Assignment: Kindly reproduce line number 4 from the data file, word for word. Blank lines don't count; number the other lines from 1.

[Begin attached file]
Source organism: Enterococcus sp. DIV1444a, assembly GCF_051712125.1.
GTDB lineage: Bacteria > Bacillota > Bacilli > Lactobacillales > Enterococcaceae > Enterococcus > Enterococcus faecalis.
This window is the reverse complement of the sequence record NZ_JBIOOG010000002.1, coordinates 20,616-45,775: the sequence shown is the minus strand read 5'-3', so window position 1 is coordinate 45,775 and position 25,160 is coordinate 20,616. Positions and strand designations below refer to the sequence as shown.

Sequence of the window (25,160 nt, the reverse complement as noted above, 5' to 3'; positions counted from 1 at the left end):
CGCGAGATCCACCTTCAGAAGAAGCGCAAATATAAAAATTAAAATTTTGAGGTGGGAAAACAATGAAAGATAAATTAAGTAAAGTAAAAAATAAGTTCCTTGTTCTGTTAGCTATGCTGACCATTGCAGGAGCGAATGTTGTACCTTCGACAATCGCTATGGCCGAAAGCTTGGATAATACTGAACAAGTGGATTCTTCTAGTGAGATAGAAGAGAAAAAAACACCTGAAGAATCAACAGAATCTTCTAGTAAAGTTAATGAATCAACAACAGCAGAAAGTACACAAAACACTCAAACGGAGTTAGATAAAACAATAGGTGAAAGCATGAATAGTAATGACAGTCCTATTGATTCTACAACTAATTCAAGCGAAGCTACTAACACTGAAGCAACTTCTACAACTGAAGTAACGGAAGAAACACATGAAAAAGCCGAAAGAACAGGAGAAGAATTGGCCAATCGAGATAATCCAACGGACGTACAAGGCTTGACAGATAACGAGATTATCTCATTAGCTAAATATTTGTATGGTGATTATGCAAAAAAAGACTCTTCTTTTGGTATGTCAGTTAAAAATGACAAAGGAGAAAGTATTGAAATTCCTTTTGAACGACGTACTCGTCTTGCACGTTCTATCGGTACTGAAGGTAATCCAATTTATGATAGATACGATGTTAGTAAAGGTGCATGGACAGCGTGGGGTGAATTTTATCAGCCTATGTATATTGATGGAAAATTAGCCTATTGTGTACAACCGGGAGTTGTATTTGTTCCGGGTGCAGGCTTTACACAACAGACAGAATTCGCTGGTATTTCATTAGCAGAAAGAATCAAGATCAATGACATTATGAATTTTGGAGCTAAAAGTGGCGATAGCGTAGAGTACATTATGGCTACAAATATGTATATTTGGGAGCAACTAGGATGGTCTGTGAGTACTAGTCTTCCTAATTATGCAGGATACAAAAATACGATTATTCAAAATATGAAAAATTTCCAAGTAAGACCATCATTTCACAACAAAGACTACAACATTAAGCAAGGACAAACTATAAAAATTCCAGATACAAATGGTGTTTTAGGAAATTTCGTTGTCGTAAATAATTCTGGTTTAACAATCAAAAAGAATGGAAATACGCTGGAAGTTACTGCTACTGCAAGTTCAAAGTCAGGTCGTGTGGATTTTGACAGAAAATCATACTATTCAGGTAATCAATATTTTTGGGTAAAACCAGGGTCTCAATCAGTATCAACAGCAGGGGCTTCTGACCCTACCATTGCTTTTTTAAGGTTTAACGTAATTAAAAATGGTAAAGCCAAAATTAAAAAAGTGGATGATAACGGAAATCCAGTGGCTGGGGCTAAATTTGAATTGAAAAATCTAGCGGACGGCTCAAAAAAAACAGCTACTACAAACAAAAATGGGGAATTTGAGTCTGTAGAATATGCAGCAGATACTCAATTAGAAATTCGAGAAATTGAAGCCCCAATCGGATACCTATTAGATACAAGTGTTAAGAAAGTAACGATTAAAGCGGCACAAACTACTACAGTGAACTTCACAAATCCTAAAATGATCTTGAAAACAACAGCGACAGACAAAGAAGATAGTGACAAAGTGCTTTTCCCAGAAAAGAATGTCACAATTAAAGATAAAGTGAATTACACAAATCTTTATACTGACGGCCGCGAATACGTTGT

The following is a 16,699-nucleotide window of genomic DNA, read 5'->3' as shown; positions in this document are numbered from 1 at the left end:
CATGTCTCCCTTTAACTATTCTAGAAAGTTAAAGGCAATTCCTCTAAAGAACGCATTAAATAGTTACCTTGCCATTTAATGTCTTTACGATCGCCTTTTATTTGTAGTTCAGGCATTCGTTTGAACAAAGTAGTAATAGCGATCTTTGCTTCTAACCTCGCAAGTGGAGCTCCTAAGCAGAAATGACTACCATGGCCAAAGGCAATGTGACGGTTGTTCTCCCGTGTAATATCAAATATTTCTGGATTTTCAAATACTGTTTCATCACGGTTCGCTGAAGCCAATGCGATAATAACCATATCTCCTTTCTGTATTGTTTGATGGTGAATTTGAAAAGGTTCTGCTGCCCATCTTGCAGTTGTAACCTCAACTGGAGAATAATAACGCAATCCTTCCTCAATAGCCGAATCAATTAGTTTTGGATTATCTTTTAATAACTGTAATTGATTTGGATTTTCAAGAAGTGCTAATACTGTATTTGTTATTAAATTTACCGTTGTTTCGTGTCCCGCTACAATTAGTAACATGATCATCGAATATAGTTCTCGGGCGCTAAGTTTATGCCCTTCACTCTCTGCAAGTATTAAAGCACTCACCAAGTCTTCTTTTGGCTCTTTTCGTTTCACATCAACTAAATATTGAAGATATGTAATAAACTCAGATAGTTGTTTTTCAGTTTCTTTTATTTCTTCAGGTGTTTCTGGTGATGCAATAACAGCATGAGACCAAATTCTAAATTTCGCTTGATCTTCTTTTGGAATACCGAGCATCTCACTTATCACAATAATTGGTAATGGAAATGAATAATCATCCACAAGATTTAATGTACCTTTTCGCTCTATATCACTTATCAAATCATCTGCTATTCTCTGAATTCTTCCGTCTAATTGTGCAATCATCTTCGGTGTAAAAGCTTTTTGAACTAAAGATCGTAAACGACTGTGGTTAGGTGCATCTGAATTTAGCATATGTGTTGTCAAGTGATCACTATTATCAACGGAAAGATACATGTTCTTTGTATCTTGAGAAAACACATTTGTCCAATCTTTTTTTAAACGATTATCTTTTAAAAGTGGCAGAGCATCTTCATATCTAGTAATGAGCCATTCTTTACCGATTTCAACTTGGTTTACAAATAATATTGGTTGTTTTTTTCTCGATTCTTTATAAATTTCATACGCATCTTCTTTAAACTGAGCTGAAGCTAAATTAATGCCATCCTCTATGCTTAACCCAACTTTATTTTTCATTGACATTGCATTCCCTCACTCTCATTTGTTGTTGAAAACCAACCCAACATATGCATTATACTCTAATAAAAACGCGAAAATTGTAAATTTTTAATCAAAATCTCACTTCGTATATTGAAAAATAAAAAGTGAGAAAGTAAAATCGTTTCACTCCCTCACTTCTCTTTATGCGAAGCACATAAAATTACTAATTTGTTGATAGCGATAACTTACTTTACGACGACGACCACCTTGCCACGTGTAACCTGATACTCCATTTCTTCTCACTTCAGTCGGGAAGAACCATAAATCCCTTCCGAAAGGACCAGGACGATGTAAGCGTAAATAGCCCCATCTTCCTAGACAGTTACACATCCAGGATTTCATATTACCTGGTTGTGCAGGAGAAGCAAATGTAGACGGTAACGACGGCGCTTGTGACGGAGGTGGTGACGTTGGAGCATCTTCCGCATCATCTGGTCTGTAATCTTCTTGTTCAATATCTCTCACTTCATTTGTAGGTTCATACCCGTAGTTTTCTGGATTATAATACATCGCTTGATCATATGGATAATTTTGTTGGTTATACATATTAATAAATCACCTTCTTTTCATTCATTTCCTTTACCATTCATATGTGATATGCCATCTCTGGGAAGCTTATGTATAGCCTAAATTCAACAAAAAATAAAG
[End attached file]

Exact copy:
Sequence of the window (25,160 nt, the reverse complement as noted above, 5' to 3'; positions counted from 1 at the left end):